With everyone at the Consumer Electronics Show drooling over giant flat screen TVs and miniature tablet-shaped supercomputers, I thought it would be interesting to take a look at a common consumer device that we STILL haven’t gotten right after a hundred years or so: the alarm clock.

You would think that a device so critical to modern life would be designed better, but in spite of the fact that there are thousands of models to choose from, they pretty much all suck. How often have you gone to bed the night before a critical meeting and been unable to fall asleep because you had no confidence that the alarm was set correctly? My own alarm clock requires at least a dozen cognitive steps to set the alarm with any confidence.

How it should work

You should be able to set your alarm clock in a few seconds. You should be able to tell from across the room if the alarm is set, and for what time. You should be able to set it in the dark, without your glasses. You should never be lying in bed wondering if you accidentally forgot to push some button or bumped the volume control and are going to get up late and look stupid.

So, forty years after the digital watch was rolled out at CES, I decided to design and built the perfect digital alarm clock. Even with all of the advances we’ve made since the 1960s, this has turned out to be a really interesting challenge. It involves assembly language programming, custom fabrication, parts suppliers from all across Asia, and an enterprising low-volume circuit board manufacturer based in Bulgaria. Why all the complexity? Because of the simplicity.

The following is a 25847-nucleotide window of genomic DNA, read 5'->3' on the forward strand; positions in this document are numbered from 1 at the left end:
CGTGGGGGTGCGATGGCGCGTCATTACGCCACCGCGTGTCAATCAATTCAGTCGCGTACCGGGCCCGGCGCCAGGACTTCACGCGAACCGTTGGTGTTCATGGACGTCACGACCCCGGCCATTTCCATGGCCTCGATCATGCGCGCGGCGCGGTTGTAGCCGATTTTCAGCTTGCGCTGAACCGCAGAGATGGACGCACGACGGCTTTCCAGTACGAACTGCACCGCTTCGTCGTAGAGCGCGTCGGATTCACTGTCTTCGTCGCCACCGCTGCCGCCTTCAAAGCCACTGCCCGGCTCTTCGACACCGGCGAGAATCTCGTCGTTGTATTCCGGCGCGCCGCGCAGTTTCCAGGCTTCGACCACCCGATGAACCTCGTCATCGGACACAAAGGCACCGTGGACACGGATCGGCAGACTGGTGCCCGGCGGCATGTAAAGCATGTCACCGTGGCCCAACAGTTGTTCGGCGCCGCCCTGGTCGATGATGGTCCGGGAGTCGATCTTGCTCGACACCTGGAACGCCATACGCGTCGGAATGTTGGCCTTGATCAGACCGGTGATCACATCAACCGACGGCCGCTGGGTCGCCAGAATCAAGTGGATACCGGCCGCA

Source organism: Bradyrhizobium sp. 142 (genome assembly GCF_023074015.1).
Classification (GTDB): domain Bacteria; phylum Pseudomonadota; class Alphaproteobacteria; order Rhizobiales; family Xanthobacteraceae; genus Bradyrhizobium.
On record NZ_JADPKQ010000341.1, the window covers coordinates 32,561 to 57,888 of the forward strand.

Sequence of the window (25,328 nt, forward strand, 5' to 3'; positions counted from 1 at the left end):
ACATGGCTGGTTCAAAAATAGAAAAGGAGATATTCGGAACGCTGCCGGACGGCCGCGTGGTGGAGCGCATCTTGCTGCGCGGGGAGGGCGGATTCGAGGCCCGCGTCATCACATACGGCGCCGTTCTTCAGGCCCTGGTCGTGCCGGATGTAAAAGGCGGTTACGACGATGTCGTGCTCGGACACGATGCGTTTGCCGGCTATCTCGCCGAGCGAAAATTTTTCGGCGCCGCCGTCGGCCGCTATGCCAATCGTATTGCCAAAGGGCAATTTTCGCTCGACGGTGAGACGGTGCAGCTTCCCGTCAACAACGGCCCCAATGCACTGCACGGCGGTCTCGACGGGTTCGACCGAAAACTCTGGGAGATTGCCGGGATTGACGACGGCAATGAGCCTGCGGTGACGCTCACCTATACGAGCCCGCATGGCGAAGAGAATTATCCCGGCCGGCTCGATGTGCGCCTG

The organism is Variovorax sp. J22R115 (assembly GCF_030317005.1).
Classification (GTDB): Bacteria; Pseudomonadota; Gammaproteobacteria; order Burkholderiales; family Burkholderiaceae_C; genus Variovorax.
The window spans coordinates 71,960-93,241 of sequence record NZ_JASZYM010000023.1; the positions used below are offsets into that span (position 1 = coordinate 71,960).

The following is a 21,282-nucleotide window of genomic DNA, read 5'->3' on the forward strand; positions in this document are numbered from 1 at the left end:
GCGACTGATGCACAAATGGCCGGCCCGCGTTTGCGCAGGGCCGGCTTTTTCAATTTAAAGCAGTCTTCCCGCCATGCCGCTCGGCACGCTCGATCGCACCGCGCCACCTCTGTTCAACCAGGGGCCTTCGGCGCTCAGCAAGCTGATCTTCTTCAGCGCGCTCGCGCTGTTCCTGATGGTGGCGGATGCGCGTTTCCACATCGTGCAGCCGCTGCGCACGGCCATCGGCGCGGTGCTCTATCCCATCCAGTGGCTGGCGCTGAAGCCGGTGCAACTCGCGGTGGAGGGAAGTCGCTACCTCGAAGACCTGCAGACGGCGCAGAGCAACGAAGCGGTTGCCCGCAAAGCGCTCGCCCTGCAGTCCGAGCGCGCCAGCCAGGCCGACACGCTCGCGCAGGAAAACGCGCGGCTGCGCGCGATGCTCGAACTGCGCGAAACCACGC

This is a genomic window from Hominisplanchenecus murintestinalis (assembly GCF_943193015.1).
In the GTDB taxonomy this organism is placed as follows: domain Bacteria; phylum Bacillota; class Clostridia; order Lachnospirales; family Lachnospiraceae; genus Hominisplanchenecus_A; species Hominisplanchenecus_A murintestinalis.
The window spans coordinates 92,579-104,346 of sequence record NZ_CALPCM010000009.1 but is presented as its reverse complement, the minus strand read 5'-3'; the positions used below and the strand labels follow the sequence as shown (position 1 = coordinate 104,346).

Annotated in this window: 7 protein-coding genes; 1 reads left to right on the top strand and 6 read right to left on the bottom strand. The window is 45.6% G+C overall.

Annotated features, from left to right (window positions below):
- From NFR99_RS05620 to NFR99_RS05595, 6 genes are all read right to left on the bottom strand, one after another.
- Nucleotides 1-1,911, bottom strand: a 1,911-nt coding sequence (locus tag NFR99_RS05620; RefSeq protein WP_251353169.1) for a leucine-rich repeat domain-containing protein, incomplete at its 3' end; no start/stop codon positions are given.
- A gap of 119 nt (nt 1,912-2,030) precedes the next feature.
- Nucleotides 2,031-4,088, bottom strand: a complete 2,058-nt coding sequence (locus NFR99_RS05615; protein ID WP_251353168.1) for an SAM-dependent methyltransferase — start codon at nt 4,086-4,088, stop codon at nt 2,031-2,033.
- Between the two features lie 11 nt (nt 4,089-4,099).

Simple = Complex

Let’s assume you want to fly to Los Angeles. (Don’t take it personally, it’s just an example.) Think about the steps you have to go through to make that happen.

  • Determine when you want to go and when you want to return
  • Go on various websites to find the right combination of itinerary, cost and airline
  • Identify and use the correct payment method
  • Manage your seat assignments
  • Create appropriate reminders to ensure you arrive at the correct airport at the correct time
  • Arrange for transportation to and from the airport

And this doesn’t even include packing luggage and all the personal aspects. This is just getting there and back. Now imagine you wanted to make this completely simple for yourself. What would you do? You’d hire an assistant and say “Steve, book me a flight to Los Angeles.” Very simple for you, but it requires that you interface with a highly complex and sophisticated machine — Steve.

The easier it is for the user, the harder it is for the designer. This is something I’d always more or less understood, but this project made that completely clear.

In the next posting, I’ll describe the clock itself: how the user experiences it, and the insane complexity behind that apparent simplicity.

(Read Part 2 of this article here.)